I’VE BEEN USING social media as an elected official for a couple of years now, and every once in awhile, I’ll be really surprised by how popular something becomes. Last I saw, it had been retweeted over 1,000 times. Those aren’t Kardashian numbers, but for a local politician with 8,000 followers, those are pretty big numbers.

I WISH THE NBA would have stood in solidarity with Charlotte. Legally, there was nothing the city could do. HB2 put Charlotte in a straightjacket. There was no wiggle room for the city as far as reaching a compromise.

THAT WAS A BAD DAY, the day the All-Star game was taken away. But the actual bill passing was much worse. That was my worst day so far in the legislature.

SOMETIMES YOU STRUGGLE to focus on the positive. There are hard days. But at the end of the day, my consolation is I’m half their age and the world is turning in my direction. The cavalry’s coming in. I don’t know exactly when they’re going to get here. But my job is to hang on until they do. 

THE BIGGEST SURPRISE I’ve seen in office is how much both sides agree in private. On the one hand, that’s encouraging because it means we all live on the same planet Earth. On the other hand, it’s discouraging because so much of the political rhetoric is just for show. And it’s a function of gerrymandering, like everything. What we need to do is instead of having a system that empowers either the left wing or the right wing, have a system where you’re beholden to the general population of the state. Which is not a radical concept. It’s basic Jeffersonian democracy we’re talking about.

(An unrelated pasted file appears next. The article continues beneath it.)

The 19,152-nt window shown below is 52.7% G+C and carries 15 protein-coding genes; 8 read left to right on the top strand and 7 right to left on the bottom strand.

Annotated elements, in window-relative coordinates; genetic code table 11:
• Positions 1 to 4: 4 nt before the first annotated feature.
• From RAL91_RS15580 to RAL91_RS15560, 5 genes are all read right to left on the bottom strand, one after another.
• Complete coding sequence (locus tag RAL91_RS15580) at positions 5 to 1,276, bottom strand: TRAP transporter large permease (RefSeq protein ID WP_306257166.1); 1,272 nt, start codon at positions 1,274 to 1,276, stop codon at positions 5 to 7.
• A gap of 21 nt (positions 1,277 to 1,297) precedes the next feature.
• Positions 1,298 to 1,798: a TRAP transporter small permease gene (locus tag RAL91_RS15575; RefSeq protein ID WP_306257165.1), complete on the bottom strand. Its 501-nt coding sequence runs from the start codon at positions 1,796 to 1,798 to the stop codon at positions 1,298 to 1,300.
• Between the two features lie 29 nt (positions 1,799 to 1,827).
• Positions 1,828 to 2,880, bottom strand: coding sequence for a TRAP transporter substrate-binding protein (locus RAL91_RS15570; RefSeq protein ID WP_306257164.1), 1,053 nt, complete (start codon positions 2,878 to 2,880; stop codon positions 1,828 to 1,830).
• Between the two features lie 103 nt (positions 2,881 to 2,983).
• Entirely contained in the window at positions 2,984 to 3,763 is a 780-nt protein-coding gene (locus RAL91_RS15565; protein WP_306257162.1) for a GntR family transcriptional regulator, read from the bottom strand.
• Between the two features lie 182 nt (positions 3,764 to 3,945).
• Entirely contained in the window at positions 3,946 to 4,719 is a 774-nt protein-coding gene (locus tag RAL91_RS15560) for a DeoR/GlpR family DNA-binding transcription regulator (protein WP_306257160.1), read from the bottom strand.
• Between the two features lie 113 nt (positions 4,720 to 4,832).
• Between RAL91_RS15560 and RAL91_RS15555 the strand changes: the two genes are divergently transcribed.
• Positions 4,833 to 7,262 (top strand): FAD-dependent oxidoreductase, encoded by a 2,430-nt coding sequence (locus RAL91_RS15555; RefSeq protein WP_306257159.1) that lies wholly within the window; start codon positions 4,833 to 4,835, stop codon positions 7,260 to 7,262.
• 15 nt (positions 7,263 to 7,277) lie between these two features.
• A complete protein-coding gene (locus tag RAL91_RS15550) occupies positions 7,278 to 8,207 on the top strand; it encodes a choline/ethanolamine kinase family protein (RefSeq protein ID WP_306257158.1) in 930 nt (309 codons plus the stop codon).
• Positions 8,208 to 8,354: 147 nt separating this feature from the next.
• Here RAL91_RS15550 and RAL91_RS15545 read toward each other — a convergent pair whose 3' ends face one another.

THE COOL THING about North Carolina is it’s a true 50-50 state. We should be able to have bipartisan conversations that produce a bipartisan agenda in this state. And that’s what I’m hanging on for. It’s not the day when my side gets to win every fight. It’s the day when both sides have to actually listen to each other and care about each other. And it’s inevitable.

JODIE VALADE is a freelance journalist who recently moved to Charlotte from Cleveland, where she lived for 12 years. Email her at, or follow her on Twitter: @JodieValade.

This article appears in the October 2016 issue of Charlotte Magazine